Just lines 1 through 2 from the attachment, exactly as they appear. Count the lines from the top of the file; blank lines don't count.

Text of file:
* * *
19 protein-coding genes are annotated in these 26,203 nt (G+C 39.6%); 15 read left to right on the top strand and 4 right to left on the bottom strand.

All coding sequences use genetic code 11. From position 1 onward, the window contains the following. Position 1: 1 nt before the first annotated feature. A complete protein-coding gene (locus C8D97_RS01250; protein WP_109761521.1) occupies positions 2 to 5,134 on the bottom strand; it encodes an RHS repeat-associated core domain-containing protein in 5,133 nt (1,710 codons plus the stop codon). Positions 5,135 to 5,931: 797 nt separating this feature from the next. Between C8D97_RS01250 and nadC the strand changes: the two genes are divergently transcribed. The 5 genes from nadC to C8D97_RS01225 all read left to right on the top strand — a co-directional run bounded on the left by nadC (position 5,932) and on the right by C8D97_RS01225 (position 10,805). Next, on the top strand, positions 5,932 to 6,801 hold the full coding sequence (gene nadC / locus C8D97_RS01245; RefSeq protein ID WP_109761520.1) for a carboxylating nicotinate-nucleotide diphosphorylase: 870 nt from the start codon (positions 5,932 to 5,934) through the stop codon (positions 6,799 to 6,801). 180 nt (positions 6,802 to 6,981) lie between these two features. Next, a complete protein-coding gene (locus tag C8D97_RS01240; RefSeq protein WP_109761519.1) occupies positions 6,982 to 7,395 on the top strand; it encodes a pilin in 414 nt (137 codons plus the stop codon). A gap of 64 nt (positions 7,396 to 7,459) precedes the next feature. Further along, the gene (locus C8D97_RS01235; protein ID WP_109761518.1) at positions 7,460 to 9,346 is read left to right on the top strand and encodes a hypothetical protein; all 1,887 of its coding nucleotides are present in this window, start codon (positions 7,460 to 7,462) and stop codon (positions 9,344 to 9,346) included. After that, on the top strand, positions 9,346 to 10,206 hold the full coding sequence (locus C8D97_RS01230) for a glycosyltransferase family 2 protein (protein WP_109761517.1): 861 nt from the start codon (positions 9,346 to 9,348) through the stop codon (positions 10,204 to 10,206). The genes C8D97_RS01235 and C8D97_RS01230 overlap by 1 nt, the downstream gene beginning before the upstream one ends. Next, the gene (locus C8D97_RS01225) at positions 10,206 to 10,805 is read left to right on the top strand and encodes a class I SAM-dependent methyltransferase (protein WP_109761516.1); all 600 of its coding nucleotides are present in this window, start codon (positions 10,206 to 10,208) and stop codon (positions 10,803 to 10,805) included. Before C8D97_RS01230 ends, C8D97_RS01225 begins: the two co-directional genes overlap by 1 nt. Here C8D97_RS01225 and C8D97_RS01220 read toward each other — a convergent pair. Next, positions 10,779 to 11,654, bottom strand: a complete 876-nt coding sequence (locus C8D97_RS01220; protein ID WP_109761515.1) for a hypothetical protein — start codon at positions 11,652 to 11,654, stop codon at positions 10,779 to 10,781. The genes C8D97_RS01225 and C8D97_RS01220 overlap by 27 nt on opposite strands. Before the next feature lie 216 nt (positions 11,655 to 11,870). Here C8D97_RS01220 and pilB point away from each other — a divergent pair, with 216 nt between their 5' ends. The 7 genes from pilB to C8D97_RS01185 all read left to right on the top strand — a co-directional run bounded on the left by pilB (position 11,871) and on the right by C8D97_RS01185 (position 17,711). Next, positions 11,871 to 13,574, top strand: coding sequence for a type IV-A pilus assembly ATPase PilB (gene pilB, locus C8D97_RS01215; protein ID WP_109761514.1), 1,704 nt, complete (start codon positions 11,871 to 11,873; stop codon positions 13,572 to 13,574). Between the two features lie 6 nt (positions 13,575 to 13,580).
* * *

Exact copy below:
19 protein-coding genes are annotated in these 26,203 nt (G+C 39.6%); 15 read left to right on the top strand and 4 right to left on the bottom strand.

All coding sequences use genetic code 11. From position 1 onward, the window contains the following. Position 1: 1 nt before the first annotated feature. A complete protein-coding gene (locus C8D97_RS01250; protein WP_109761521.1) occupies positions 2 to 5,134 on the bottom strand; it encodes an RHS repeat-associated core domain-containing protein in 5,133 nt (1,710 codons plus the stop codon). Positions 5,135 to 5,931: 797 nt separating this feature from the next. Between C8D97_RS01250 and nadC the strand changes: the two genes are divergently transcribed. The 5 genes from nadC to C8D97_RS01225 all read left to right on the top strand — a co-directional run bounded on the left by nadC (position 5,932) and on the right by C8D97_RS01225 (position 10,805). Next, on the top strand, positions 5,932 to 6,801 hold the full coding sequence (gene nadC / locus C8D97_RS01245; RefSeq protein ID WP_109761520.1) for a carboxylating nicotinate-nucleotide diphosphorylase: 870 nt from the start codon (positions 5,932 to 5,934) through the stop codon (positions 6,799 to 6,801). 180 nt (positions 6,802 to 6,981) lie between these two features. Next, a complete protein-coding gene (locus tag C8D97_RS01240; RefSeq protein WP_109761519.1) occupies positions 6,982 to 7,395 on the top strand; it encodes a pilin in 414 nt (137 codons plus the stop codon). A gap of 64 nt (positions 7,396 to 7,459) precedes the next feature. Further along, the gene (locus C8D97_RS01235; protein ID WP_109761518.1) at positions 7,460 to 9,346 is read left to right on the top strand and encodes a hypothetical protein; all 1,887 of its coding nucleotides are present in this window, start codon (positions 7,460 to 7,462) and stop codon (positions 9,344 to 9,346) included. After that, on the top strand, positions 9,346 to 10,206 hold the full coding sequence (locus C8D97_RS01230) for a glycosyltransferase family 2 protein (protein WP_109761517.1): 861 nt from the start codon (positions 9,346 to 9,348) through the stop codon (positions 10,204 to 10,206). The genes C8D97_RS01235 and C8D97_RS01230 overlap by 1 nt, the downstream gene beginning before the upstream one ends. Next, the gene (locus C8D97_RS01225) at positions 10,206 to 10,805 is read left to right on the top strand and encodes a class I SAM-dependent methyltransferase (protein WP_109761516.1); all 600 of its coding nucleotides are present in this window, start codon (positions 10,206 to 10,208) and stop codon (positions 10,803 to 10,805) included. Before C8D97_RS01230 ends, C8D97_RS01225 begins: the two co-directional genes overlap by 1 nt. Here C8D97_RS01225 and C8D97_RS01220 read toward each other — a convergent pair. Next, positions 10,779 to 11,654, bottom strand: a complete 876-nt coding sequence (locus C8D97_RS01220; protein ID WP_109761515.1) for a hypothetical protein — start codon at positions 11,652 to 11,654, stop codon at positions 10,779 to 10,781. The genes C8D97_RS01225 and C8D97_RS01220 overlap by 27 nt on opposite strands. Before the next feature lie 216 nt (positions 11,655 to 11,870). Here C8D97_RS01220 and pilB point away from each other — a divergent pair, with 216 nt between their 5' ends. The 7 genes from pilB to C8D97_RS01185 all read left to right on the top strand — a co-directional run bounded on the left by pilB (position 11,871) and on the right by C8D97_RS01185 (position 17,711). Next, positions 11,871 to 13,574, top strand: coding sequence for a type IV-A pilus assembly ATPase PilB (gene pilB, locus C8D97_RS01215; protein ID WP_109761514.1), 1,704 nt, complete (start codon positions 11,871 to 11,873; stop codon positions 13,572 to 13,574). Between the two features lie 6 nt (positions 13,575 to 13,580).